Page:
Do you know your neighbors? In our hurried and often detached society, having neighbors as friends and part of your support system is not as common as it used to be.
One of my friends has a theory about why neighbors don’t know each other well. She believes you can attribute the demise of the neighborly bond to the automated garage door. You may often get home and close your garage without stepping foot in front of your home. You then may isolate yourself in your home and fenced-in yards, which doesn’t allow you to get to know the folks around you.
Whether it’s a garage door, a large-sized lot, busy lives, or a fence keeping you from getting to know your neighbors, you may want to break down those barriers in order to create a more nurturing neighborhood. Not only will the relationships with your neighbors benefit you when you’re in a bind, but they may make you happier.
I’m lucky because my neighbors and I are close friends. Whether feeding my dog, watching my daughter, or sharing a celebratory toast, I can count on them. Yet our neighborhood wasn’t always like this, and it took effort to connect with each other.
Here are some steps you can take to cultivate a connected neighborhood:
1. Create a Contact List
Who are the people in your neighborhood?
Take the initiative to create a document with your neighbors’ names, phone numbers, addresses, birthdays, and email addresses. Don’t forget to include pets’ names, as well.
It may be helpful to create a spreadsheet through Google and share it with your neighbors. Although it takes a lot of work upfront, you will be happy to have everyone’s information in one spot.
Some of your neighbors might want to keep a low profile, and that’s understandable. Make sure no one feels pressured to be added to the spreadsheet.
2. Throw a Shin-Dig
A couple of years ago, I was fortunate to be surrounded by young, fun, and caring people in my neighborhood. We ate dinners together, played beach volleyball on the weekends, and even took a road trip to Yosemite National Park.
We became instant friends once we met, yet these neighbors had been living next door to me for months before I met them. Thankfully, my 80-year-old neighbor threw a neighborhood party for her birthday, and that’s where we hit it off.
Consider inviting your neighbors to a casual gathering at your house. There’s no need to roll out the red carpet for this party. Keep it simple by asking each person to bring a dish to share, and see what happens.
Side note: The party is a great time to start compiling information for your neighborhood contact information spreadsheet.
3. Celebrate Birthdays
I love delighting my neighbors by celebrating their birthdays. I hang a birthday banner in front of the birthday person’s house before heading to work in the morning.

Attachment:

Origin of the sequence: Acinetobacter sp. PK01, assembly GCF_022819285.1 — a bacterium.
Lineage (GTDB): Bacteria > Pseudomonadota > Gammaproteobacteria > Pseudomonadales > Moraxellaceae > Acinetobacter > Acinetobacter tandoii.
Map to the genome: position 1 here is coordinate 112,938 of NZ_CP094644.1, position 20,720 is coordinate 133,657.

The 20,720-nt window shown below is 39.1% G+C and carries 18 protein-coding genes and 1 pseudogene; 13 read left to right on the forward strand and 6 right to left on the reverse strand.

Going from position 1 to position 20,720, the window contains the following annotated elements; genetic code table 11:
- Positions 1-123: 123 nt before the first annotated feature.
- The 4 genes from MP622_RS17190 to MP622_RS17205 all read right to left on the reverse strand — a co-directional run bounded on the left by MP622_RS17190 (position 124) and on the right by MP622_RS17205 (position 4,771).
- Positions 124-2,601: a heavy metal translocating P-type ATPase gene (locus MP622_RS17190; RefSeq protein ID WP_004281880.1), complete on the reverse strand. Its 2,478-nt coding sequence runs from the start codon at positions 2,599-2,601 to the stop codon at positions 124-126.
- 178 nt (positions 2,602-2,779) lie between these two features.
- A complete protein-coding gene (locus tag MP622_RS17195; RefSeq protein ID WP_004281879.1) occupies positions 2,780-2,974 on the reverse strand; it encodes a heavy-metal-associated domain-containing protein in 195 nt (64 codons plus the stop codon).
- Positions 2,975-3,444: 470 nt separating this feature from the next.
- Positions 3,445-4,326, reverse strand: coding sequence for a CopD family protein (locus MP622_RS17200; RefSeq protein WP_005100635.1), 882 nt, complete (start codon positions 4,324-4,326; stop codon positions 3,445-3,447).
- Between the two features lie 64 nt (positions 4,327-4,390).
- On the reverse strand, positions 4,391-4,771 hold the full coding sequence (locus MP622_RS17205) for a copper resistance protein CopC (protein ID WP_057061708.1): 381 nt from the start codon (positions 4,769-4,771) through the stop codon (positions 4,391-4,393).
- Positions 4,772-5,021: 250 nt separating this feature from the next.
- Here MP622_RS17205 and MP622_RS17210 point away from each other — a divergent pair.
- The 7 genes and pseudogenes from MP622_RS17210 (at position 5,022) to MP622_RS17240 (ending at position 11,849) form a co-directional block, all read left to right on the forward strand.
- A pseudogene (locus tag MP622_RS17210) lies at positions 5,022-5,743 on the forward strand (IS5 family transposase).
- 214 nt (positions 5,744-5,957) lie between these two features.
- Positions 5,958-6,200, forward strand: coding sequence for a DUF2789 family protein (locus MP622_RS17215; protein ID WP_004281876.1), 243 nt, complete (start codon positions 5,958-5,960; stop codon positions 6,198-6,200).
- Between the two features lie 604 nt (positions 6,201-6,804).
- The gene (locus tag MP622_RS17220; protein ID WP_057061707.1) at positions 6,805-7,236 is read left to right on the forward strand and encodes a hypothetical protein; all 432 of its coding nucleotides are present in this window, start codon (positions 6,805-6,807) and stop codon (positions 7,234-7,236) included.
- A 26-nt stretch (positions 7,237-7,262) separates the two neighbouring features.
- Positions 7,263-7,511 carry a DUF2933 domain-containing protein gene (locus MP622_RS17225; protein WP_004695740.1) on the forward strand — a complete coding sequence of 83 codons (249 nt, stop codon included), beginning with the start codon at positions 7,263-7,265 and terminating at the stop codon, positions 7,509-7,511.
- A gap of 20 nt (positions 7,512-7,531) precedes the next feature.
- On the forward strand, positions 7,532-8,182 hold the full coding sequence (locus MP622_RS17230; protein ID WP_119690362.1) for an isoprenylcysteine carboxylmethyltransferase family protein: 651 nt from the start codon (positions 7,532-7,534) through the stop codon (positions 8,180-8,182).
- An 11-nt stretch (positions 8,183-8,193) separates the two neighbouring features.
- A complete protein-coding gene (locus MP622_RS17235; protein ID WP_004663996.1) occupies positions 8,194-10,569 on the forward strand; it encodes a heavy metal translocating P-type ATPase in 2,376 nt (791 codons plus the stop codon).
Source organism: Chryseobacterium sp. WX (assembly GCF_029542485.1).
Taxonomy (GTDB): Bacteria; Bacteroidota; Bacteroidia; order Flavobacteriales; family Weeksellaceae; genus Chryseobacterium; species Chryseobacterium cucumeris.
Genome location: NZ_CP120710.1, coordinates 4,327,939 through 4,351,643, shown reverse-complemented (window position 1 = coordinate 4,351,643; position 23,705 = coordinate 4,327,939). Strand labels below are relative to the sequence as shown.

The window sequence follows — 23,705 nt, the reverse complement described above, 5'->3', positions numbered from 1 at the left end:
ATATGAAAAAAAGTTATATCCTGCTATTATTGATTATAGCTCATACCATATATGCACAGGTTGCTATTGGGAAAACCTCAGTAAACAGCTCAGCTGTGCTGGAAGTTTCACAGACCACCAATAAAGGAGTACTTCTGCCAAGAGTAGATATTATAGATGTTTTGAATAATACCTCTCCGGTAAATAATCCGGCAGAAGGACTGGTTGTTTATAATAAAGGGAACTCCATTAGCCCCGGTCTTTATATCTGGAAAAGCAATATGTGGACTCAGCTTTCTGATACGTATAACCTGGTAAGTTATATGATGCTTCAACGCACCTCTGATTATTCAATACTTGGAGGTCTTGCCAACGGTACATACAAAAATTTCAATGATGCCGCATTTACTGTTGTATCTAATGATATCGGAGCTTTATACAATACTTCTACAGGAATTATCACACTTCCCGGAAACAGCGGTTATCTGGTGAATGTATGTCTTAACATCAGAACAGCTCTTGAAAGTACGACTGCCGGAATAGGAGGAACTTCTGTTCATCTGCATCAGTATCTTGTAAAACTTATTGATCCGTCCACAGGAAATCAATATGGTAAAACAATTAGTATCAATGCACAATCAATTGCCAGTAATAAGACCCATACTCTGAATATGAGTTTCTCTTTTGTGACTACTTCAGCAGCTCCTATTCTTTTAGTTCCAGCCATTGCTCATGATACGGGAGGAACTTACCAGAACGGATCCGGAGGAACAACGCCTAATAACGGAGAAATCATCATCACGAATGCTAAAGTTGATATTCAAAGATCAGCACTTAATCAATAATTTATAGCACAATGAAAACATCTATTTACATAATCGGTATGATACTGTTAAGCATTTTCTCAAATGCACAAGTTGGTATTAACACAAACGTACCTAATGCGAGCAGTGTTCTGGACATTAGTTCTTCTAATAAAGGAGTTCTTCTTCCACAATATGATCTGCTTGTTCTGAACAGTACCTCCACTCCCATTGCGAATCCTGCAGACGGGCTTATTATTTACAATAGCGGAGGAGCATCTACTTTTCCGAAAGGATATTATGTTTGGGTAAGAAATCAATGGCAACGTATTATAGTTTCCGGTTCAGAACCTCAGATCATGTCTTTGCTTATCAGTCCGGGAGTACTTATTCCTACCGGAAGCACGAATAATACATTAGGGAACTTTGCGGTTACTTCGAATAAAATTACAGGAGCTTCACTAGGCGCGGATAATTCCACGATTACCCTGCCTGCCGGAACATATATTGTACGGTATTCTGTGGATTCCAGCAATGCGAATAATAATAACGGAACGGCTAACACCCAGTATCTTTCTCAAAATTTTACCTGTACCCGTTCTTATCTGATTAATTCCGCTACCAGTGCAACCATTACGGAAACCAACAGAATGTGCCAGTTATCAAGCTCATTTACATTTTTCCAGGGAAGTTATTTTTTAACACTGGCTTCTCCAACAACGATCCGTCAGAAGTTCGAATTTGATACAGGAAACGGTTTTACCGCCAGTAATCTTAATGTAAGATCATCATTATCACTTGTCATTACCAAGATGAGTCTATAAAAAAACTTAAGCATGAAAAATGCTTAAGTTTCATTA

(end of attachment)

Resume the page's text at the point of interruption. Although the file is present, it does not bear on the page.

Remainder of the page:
You may want to send an email or text to your neighbors and let them know about the birthday. This gives everyone the chance to send well wishes or stop by with a small gift.
Trust me, making this small effort to honor birthdays will make you as happy as it makes them.
4. Ask for and Offer Help
It’s not always easy to ask for or offer help. In fact, it’s such a common issue that scientists have created a Fear of Compassion Scale. Research indicates that a fear of compassion may be linked to depression, so it’s wise to pay attention to that fear and see if you can begin to cultivate compassion for yourself and others.
Not only will you benefit from asking for help, but you may also feel great offering to help your neighbors. Studies show that compassion for others provides physical and emotional benefits.
You can start small with your compassionate acts. If you find out your neighbors are leaving town for the weekend, offer to water the plants or collect their mail. By helping in simple ways, you are building trust and creating a compassionate neighborhood.
5. Encourage Silliness
One of my friends is over-the-moon about her suburban Chicago neighborhood, and it’s not because of the beautiful homes or well-tended yards. She loves the people, and she appreciates that they can laugh together.
In my friend’s neighborhood, a roaming, goofy-looking gnome statue makes its way from yard to yard. Whoever has the statue is tasked with creatively placing it in another neighbor’s yard. The gnome may be sitting atop a window box and peering through a window, or it’s greeting the postman at the mailbox. Sometimes you may find him wearing the hat of a local sports team. The gnome’s adventures keep the neighbors smiling and looking forward to its next stop.
Robert Frost wrote in his well-known poem, “The Mending Wall” the following: “Good fences make good neighbors.” Perhaps he’s right, but don’t let that fence keep you from interacting with people who may greatly enhance your life.